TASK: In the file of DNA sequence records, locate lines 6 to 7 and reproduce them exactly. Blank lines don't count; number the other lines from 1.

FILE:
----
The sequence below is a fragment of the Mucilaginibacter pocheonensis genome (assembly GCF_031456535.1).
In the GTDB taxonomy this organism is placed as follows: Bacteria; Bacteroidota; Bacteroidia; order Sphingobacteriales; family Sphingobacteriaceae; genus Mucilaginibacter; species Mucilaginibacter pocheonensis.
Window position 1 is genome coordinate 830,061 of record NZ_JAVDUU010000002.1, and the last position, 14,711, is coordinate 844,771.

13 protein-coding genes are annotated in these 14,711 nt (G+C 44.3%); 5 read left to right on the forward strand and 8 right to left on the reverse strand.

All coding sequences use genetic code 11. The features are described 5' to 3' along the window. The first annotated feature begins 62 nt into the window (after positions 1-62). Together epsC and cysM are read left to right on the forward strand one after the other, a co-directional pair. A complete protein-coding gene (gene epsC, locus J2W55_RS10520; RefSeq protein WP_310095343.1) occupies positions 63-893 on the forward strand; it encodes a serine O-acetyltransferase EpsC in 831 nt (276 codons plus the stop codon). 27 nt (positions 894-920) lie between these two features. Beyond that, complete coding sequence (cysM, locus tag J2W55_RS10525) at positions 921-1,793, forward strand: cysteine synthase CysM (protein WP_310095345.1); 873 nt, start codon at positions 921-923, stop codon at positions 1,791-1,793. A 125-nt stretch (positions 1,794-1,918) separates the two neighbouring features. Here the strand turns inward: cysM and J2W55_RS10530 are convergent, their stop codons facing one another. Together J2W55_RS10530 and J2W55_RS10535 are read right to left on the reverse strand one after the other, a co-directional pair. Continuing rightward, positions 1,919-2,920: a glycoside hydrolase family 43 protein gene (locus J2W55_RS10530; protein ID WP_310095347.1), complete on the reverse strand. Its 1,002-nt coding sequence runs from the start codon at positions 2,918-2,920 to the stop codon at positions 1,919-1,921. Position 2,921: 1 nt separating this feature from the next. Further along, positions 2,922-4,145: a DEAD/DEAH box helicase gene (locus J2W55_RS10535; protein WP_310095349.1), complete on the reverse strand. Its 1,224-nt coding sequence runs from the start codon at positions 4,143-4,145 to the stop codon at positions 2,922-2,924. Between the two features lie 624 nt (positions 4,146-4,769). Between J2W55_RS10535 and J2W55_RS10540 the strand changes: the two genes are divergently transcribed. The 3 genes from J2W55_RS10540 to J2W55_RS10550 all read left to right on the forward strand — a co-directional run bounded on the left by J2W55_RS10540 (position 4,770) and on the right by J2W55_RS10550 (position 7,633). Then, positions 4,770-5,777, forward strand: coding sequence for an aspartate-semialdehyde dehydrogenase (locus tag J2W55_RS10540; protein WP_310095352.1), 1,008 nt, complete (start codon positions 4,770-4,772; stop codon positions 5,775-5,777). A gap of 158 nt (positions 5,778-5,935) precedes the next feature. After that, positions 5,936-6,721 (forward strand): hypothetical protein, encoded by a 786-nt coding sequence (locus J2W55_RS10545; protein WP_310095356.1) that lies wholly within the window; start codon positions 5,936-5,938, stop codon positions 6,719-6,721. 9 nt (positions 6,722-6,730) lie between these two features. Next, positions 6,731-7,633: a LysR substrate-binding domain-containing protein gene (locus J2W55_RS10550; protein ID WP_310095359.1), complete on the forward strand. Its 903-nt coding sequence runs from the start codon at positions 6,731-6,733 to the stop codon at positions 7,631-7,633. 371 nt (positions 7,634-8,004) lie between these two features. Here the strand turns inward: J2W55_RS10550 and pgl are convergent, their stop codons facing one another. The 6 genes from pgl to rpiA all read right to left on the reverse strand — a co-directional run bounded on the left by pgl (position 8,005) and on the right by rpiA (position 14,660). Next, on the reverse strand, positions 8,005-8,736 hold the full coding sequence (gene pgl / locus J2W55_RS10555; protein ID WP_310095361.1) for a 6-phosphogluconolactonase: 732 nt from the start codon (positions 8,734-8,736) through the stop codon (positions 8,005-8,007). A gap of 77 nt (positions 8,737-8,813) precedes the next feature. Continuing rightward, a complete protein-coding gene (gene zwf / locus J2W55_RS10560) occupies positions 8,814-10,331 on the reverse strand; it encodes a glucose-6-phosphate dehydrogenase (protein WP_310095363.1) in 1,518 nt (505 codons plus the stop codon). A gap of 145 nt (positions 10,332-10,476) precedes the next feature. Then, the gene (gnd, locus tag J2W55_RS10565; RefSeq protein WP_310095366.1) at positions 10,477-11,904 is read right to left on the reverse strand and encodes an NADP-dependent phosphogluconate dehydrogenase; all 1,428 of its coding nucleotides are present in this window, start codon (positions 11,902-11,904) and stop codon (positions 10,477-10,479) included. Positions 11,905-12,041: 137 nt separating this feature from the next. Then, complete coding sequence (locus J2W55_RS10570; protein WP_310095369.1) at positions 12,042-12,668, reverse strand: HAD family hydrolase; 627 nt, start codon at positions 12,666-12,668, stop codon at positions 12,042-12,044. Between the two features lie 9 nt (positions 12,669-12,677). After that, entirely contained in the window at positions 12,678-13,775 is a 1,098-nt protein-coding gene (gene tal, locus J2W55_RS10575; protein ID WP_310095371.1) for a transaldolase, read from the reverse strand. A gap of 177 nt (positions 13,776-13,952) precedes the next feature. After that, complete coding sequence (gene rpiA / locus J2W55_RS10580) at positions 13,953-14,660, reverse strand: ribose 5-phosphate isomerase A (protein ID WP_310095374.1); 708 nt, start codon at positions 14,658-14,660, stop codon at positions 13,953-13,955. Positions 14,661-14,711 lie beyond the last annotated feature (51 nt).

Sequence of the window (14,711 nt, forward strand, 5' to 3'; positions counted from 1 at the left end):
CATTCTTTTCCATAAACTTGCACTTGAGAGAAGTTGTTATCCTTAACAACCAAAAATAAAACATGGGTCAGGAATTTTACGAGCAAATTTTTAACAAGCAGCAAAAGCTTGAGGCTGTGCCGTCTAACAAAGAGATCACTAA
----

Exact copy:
Sequence of the window (14,711 nt, forward strand, 5' to 3'; positions counted from 1 at the left end):
CATTCTTTTCCATAAACTTGCACTTGAGAGAAGTTGTTATCCTTAACAACCAAAAATAAAACATGGGTCAGGAATTTTACGAGCAAATTTTTAACAAGCAGCAAAAGCTTGAGGCTGTGCCGTCTAACAAAGAGATCACTAA